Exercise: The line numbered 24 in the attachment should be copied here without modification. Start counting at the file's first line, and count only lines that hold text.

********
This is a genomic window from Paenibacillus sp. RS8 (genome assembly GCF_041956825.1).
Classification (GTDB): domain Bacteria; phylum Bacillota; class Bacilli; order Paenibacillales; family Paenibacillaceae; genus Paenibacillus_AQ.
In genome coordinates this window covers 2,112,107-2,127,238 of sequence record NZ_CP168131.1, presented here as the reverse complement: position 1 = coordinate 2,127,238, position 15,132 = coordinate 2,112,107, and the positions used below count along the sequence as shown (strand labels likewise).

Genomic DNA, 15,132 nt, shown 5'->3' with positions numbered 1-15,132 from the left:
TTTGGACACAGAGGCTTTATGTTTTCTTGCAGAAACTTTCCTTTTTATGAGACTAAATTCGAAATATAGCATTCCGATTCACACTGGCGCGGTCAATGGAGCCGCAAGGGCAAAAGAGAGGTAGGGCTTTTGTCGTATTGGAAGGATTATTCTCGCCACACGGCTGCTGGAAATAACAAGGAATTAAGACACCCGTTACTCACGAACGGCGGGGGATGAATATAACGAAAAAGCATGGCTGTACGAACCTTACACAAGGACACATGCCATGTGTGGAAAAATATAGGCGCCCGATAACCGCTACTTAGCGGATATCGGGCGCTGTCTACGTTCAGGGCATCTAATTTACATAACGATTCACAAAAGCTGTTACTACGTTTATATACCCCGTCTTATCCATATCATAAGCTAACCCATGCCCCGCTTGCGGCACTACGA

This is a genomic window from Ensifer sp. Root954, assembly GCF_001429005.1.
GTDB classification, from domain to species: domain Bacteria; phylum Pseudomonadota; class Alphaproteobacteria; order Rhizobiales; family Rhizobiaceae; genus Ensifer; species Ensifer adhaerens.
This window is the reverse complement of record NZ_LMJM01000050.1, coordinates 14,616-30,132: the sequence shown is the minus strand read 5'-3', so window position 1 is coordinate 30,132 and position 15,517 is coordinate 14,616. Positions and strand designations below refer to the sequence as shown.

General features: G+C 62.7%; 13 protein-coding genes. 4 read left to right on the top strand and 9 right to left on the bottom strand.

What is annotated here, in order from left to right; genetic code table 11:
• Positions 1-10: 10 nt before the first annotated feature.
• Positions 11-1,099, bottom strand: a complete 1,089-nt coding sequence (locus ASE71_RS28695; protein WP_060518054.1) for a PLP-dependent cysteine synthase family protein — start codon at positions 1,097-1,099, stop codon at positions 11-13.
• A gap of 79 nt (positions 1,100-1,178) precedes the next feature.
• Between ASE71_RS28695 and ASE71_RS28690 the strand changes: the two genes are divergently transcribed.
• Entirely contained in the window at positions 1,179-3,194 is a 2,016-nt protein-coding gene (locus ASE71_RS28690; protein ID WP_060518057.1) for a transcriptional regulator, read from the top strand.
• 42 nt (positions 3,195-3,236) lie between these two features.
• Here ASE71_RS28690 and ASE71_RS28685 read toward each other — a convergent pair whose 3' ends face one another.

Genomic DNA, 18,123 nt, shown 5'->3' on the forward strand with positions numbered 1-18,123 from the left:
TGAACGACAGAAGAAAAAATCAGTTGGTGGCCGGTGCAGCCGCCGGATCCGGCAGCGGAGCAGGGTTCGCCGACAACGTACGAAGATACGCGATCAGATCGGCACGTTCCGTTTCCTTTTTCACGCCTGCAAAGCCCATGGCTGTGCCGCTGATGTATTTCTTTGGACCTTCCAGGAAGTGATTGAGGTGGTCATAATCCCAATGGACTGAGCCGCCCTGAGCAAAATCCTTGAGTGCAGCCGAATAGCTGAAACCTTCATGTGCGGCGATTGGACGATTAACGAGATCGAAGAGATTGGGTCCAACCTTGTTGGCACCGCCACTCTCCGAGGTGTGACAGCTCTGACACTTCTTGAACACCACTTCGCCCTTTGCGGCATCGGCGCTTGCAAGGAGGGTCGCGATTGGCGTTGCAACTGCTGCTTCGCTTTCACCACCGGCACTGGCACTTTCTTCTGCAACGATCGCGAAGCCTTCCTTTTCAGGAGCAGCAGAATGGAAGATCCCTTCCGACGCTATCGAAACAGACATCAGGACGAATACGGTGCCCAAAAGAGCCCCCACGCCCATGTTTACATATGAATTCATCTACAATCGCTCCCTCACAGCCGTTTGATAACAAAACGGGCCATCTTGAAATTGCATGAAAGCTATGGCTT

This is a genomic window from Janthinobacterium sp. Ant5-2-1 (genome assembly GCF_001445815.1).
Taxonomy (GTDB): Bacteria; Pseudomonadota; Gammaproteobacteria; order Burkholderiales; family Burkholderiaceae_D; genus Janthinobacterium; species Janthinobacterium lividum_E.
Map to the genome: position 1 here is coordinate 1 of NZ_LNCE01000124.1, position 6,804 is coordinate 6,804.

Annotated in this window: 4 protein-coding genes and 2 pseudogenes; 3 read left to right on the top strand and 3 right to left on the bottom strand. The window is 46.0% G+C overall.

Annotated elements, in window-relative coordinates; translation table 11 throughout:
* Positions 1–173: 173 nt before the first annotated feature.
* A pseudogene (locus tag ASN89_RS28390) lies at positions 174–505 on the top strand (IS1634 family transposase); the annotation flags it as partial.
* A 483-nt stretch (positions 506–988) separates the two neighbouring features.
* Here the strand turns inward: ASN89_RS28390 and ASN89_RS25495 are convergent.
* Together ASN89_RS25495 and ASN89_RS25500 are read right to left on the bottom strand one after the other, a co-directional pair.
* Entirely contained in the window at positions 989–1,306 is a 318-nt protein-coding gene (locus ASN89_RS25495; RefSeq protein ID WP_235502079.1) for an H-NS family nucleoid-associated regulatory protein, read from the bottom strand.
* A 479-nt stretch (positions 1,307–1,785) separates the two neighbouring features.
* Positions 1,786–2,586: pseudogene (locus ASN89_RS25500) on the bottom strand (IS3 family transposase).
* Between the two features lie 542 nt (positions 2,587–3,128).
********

Annotated elements, in window-relative coordinates; translation table 11 throughout: